Although computer games may be misconceived as being more interactive than films and traditional media, in reality that is generally not true. Games operate much more of a pseudo participation. In a conventional action/adventure computer game consumers are restricted to narrative that you get to follow but that is it, players can’t even really die, they’re just chucked back into it and forced to read the text as the producer intended. This is exactly the kind of flow culture de Certeau describes, “[R]eaders are travellers; they move across lands belonging to someone else, like nomads poaching their way across fields they did not write” (1984 p.174). However Minecraft provided something new for consumers, with no direction or instructions, the freedom was allowed for them to be creative in the way they used the game world. Naturally, being fans of the game, consumers then wanted to become prosumers, and share the creative ways they’ve played the game with other fans. These videos soon became known as Let’s Plays and although they are not new in themselves, their popularity, along with the gaming industry in general has been growing in popularity, for some time coinciding with Minecrafts. (Finniss, 2009). This trend was recognised by the YouTube itself, who in 2015 launched YouTube Gaming, a website specifically for content such as Let’s Play videos with improved features such as live streaming. (YouTube)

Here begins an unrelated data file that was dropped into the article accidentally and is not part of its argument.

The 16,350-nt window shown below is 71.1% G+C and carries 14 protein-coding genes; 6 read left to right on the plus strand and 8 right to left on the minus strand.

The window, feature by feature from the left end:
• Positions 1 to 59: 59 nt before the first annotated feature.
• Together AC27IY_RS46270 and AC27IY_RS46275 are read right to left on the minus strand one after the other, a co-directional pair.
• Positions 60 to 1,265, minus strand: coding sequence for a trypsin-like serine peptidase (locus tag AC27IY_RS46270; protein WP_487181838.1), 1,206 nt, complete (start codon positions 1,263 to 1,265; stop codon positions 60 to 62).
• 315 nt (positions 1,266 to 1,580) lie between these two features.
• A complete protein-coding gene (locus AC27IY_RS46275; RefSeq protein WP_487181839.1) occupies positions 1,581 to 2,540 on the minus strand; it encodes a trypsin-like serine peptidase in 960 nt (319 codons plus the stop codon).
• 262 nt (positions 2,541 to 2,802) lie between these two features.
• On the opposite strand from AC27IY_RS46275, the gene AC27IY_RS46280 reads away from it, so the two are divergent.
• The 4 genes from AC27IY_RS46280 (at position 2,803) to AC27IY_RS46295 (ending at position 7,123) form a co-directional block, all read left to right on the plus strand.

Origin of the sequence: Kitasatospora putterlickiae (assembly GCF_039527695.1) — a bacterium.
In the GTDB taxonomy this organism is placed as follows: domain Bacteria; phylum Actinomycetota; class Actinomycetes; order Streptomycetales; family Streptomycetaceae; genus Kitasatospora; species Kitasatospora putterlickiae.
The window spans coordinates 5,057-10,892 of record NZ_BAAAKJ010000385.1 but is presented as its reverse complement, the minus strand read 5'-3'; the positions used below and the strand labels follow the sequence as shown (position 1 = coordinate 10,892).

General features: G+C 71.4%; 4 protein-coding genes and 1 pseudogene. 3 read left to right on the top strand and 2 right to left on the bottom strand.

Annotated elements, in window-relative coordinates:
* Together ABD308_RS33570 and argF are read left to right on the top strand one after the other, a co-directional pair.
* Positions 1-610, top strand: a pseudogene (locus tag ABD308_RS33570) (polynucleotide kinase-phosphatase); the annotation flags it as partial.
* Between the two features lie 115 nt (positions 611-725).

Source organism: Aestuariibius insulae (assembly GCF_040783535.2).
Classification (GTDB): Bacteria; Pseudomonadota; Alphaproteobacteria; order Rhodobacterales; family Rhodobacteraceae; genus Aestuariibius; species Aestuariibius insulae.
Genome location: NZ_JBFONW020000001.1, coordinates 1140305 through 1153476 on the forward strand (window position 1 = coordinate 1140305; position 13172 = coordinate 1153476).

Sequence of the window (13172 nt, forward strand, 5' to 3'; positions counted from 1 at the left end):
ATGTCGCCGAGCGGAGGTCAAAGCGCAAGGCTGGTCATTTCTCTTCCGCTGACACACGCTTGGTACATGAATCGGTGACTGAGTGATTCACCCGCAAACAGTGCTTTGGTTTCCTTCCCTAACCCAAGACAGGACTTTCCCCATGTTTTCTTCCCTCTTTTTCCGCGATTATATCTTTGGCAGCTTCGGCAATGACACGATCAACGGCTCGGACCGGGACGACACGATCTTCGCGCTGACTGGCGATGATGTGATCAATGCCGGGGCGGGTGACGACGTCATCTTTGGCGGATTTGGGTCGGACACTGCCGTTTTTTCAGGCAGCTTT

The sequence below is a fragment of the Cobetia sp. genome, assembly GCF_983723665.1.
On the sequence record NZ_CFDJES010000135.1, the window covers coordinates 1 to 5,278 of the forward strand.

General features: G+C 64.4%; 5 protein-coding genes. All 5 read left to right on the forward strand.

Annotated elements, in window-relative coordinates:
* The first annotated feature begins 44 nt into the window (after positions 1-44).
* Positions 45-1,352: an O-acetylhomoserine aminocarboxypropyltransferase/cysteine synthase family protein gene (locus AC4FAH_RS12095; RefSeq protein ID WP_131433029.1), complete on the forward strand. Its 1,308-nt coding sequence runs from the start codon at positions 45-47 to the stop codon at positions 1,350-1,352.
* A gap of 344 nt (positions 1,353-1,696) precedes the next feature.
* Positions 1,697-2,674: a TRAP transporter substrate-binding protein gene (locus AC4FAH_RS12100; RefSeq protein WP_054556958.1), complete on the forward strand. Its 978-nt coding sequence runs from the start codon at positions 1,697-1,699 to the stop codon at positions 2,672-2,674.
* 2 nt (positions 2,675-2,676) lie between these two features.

PewDiePie’s First Minecraft Video (PewDiePie 2010)